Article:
Tracking SDG7: The Energy Progress Report 2023
On June 6, 2023, Tracking SDG7: The Energy Progress Report 2023 was jointly released by the International Energy Agency (IEA), the United Nations Statistics Division (UNSD), the World Bank, and the World Health Organization (WHO).
The report provides important insights into the progress and challenges related to Sustainable Development Goal 7 (SDG 7).
- Impediments to SDG 7: Factors such as an uncertain macroeconomic outlook, high levels of inflation, currency fluctuations, debt distress in many countries, and lack of financing, supply chain bottlenecks, tighter fiscal circumstances, and soaring prices for materials are hindering the realization of SDG 7 globally.
- Insufficient Progress in Universal Access to Electricity & Clean Cooking: The report highlights that universal access to electricity and clean cooking facilities in developing economies is progressing inadequately. Projections indicate that SDG 7 will not be achieved by 2030, particularly in terms of universal access to electricity and clean cooking.
- Renewable Energy Growth: While the uptake of renewable energy (target 7.2) has increased since 2010, there is a need for substantial scaling up of efforts to meet the targets set by SDG 7. The current rate of improvement in energy efficiency (target 7.3) is falling short of the targeted increase of 2.6% annually between 2010 and 2030.
- To compensate for the slower progress, the trend of improvement in energy intensity must exceed 3.4% globally from 2020 to 2030.
- Decline in Financial Flows: Even before the COVID-19 pandemic, financial resources were more than a third lower since 2020 compared to the average of the previous decade (2010-2019). This decreasing trend in financial flows, coupled with concentration in a few countries, may delay the achievement of SDG 7, particularly for the least-developed countries, landlocked developing countries, and small island developing states.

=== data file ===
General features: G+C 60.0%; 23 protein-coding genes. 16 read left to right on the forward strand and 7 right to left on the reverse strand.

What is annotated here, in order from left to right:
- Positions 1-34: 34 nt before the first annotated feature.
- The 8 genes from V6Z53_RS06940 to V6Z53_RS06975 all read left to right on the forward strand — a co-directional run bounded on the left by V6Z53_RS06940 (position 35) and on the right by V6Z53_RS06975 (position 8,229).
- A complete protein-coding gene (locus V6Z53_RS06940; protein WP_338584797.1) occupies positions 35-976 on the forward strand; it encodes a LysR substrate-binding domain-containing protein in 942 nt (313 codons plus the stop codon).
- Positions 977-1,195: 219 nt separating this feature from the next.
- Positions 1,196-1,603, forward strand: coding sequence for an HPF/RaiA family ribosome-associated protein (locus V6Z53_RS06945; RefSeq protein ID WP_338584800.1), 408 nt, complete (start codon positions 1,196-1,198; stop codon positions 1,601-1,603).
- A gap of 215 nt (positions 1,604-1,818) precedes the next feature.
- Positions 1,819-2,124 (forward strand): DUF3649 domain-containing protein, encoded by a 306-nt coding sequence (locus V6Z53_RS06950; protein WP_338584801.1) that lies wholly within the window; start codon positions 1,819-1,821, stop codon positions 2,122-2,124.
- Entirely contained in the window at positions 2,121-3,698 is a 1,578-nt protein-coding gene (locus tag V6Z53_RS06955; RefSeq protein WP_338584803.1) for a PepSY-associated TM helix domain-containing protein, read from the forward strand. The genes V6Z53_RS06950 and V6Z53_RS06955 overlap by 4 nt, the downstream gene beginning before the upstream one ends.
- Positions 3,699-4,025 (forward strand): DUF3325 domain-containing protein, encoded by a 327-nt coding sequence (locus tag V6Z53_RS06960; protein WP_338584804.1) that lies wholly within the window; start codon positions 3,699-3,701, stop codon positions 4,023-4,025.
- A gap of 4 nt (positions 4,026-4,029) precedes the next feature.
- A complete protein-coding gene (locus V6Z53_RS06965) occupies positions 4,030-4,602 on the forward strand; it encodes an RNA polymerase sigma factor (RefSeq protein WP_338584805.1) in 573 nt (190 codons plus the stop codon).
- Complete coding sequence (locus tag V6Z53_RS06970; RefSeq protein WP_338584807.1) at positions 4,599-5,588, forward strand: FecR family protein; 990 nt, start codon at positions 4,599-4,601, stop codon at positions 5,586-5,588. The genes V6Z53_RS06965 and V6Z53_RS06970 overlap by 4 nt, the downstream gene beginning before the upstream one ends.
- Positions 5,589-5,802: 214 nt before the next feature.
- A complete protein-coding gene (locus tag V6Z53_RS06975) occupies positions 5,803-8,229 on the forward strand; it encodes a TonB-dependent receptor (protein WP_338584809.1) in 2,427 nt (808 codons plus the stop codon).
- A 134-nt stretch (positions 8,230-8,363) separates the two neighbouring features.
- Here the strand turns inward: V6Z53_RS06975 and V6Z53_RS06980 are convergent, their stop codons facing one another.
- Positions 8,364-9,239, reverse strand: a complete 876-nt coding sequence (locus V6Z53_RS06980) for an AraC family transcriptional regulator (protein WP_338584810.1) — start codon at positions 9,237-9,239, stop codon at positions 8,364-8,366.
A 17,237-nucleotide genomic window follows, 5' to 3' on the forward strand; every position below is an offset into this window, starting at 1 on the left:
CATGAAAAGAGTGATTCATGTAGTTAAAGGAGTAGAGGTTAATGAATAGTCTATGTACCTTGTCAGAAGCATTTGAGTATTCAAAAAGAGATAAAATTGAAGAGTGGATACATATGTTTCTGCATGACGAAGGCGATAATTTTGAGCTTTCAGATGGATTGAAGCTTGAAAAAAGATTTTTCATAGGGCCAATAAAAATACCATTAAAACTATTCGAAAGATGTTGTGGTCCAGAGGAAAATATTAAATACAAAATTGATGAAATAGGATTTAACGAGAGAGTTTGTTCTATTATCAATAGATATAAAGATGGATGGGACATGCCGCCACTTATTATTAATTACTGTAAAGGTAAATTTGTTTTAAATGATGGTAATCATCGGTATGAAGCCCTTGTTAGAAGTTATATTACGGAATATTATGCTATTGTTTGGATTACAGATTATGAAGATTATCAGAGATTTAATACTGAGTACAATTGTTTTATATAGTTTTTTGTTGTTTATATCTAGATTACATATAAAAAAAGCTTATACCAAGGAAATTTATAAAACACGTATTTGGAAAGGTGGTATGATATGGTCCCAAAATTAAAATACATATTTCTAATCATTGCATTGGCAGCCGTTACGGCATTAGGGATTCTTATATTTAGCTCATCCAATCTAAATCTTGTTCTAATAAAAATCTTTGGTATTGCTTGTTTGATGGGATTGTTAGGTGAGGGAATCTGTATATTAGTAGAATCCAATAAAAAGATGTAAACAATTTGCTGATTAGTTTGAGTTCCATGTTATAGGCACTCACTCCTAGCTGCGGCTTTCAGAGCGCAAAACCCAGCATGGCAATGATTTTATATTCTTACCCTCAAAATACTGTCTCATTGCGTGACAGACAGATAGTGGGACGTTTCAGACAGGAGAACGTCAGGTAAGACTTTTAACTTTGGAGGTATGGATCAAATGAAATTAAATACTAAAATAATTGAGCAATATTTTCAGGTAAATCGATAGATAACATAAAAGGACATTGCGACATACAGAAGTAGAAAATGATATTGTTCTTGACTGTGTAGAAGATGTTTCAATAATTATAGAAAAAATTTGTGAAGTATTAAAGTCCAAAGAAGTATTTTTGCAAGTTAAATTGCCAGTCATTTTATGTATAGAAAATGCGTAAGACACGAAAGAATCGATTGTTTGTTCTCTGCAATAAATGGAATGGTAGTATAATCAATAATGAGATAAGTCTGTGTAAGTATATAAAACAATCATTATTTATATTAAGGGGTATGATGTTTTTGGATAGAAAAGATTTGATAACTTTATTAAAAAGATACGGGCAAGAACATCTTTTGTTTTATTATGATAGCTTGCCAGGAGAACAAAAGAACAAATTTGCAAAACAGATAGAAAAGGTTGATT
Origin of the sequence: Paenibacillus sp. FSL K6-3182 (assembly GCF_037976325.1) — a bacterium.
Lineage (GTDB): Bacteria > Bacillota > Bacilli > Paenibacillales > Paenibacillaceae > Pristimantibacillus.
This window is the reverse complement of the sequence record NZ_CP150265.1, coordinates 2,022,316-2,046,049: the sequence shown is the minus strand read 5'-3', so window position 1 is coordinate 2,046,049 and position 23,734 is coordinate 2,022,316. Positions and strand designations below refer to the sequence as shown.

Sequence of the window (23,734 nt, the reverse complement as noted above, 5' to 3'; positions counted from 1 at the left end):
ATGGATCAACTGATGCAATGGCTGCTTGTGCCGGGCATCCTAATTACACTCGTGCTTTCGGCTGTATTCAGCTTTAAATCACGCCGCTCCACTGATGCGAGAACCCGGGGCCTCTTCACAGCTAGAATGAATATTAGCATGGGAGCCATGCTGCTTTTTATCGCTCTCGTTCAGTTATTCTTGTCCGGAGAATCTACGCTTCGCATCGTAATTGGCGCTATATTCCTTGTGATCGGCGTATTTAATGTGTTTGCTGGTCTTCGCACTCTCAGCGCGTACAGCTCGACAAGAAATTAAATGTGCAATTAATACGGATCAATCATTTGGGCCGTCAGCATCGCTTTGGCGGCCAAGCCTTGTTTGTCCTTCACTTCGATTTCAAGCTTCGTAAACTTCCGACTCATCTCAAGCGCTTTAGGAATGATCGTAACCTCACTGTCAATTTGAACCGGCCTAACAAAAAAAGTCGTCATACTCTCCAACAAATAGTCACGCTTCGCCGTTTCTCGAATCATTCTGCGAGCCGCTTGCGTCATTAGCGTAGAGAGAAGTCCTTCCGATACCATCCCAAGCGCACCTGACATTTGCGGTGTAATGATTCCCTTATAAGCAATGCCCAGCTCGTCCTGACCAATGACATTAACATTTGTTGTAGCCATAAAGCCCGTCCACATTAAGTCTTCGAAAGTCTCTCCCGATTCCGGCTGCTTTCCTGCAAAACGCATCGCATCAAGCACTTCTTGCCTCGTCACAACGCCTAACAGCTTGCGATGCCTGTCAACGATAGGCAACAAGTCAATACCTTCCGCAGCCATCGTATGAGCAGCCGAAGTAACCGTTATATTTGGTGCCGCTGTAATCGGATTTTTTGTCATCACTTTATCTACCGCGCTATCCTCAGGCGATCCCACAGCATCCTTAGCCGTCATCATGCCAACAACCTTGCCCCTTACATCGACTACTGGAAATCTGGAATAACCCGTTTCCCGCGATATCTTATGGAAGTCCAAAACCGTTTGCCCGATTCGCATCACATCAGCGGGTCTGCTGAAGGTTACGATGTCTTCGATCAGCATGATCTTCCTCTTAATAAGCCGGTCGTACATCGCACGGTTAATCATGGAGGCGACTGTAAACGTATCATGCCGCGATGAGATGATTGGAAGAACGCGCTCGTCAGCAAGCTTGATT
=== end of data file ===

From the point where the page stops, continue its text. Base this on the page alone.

- Global Access to Electricity and Clean Cooking: The global access to electricity increased from 84% in 2010 to 91% in 2021, with the number of people without electricity nearly halving during that period. However, the pace of growth slowed to 0.6 percentage points annually during 2019-21.
- Access to clean cooking improved from 2.9 billion people in 2010 to 2.3 billion in 2021, but achieving universal access by 2030 remains a challenge.
- Challenges in Sub-Saharan Africa: The report projects that if current trends continue, nearly six out of ten people without access to clean cooking in 2030 would be residing in Sub-Saharan Africa. The ongoing impact of COVID-19 and soaring energy prices may lead to a reversal in the transition to clean cooking, with an estimated 100 million people reverting to using traditional biomass.
- Insufficient Share of Renewable Energy: In 2020, the share of renewable energy in total final energy consumption was only 19.1% (or 12.5% excluding traditional use of biomass), which is only slightly higher than the 16% recorded a decade earlier.
- The report emphasizes the need for increased attention to enhancing renewables-based electricity supply in developing countries.